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More local EMS units carrying equipment to help save lives at trauma scenes

'It's a game-changer,' SAFD Chief Hood says

SAN ANTONIO – In January, Tiffany Kieschnick-Rivas suffered a stroke while driving and crashed her car.

Kieschnick-Rivas said she should be dead.

Instead, "I feel amazing today," Kieschnick-Rivas said.

Kieschnick-Rivas is the first person in San Antonio to be saved by the San Antonio Fire Department's whole blood transfusion equipment that was added to emergency medical services units in October.

"About 99 percent of victims in a situation like that where they have a traumatic arrest, they are not going to be able to be resuscitated," SAFD Chief Charles Hood said.

After three surgeries, Kieschnick-Rivas said she has never felt better and has a new outlook on life.

She is now making it her mission to tell her story about how the whole blood transfusion equipment saved her life.

"I mean, this is my way of giving back," Kieschnick-Rivas said. "I stayed for a reason and so I enjoy talking about it and letting people know."

Kieschnick-Rivas is just one of 156 people who have received the whole blood.

The San Antonio Fire Department said it is not certain if the 156 patients would have died without it, but did say many lives have been saved because of the whole blood.

"We'd love to say that we've saved all 156 (people)," said Lt. William Bullock, with SAFD's EMS personnel.

When the program started, there were six units across the city carrying the equipment that makes the transfusions possible – a cooler and a blood warming device.

It costs $5,500 per EMS unit to carry the equipment.

Now, eight SAFD units are carrying the equipment, thanks to two donors: Kieschnick-Rivas' father and Qinflow, a company that makes the blood warming devices.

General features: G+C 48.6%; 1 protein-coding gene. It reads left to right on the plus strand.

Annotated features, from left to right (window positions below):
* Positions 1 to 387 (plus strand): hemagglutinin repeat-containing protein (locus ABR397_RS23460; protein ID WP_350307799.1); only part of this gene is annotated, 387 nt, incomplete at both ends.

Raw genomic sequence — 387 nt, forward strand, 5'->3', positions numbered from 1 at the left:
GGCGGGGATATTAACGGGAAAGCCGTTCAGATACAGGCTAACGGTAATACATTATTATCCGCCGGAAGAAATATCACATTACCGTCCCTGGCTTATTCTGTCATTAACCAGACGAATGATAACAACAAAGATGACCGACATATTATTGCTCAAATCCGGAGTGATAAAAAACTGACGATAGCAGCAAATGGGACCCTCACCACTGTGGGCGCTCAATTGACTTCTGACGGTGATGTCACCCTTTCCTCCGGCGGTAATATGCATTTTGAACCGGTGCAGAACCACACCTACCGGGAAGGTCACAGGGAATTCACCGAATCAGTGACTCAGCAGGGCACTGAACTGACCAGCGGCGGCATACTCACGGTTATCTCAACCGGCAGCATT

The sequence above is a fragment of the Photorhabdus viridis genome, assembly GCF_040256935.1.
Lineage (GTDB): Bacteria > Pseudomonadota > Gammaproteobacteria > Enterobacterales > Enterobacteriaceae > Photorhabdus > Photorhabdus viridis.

The company said it invented the device in 2014. They say thousands of lives have been saved by it.

But when they saw Kieschnick-Rivas' story on KSAT, it was the first human connection they were able to make.

"Tiffany (Kieschnick-Rivas) was the first time we could attach a name to a face and an amazing rescue story and that moved everybody in the company," said Ariel Katz, CEO of Qinflow.

Hood said since they launched the program, several other counties and cities have contacted SAFD about how the program works.

Below is a look at the different surrounding counties that are now carrying whole blood:

  • Wilson County ESD 3: 1 unit
  • Bexar County ESD 2: 1 unit
  • Bexar County ESD 7: 1 unit
  • Karnes County EMS: 1 unit
  • Bulverde-Spring Branch: 1 unit
  • Canyon Lake EMS: 1 unit

More importantly, Hood said, more lives will be saved.

"It's a game-changer," Hood said.

Qinflow is asking the community for more donations. They promised matching a donation of a warming device up to 10 donations.

A cooler costs $1,500 and the warming devices cost $4,000, for a total coast of $5,500.

The blood used for SAFD whole blood transfusions comes from a specific group named Brothers in Arms, a special project with the South Texas Blood and Tissue Center.

The project has led to a stable, easily replenished blood supply so the fire department can carry whole blood regularly.

The group is looking for more members of the community to take part.

Those members must be males – who tend to have lower levels of antibodies in their blood than women – and have type-O positive blood, which helps prevent reactions to patients who receive the emergency transfusions.

Anyone interested in donating blood can call the center.

To donate toward the cause, contact the San Antonio Fire Department.


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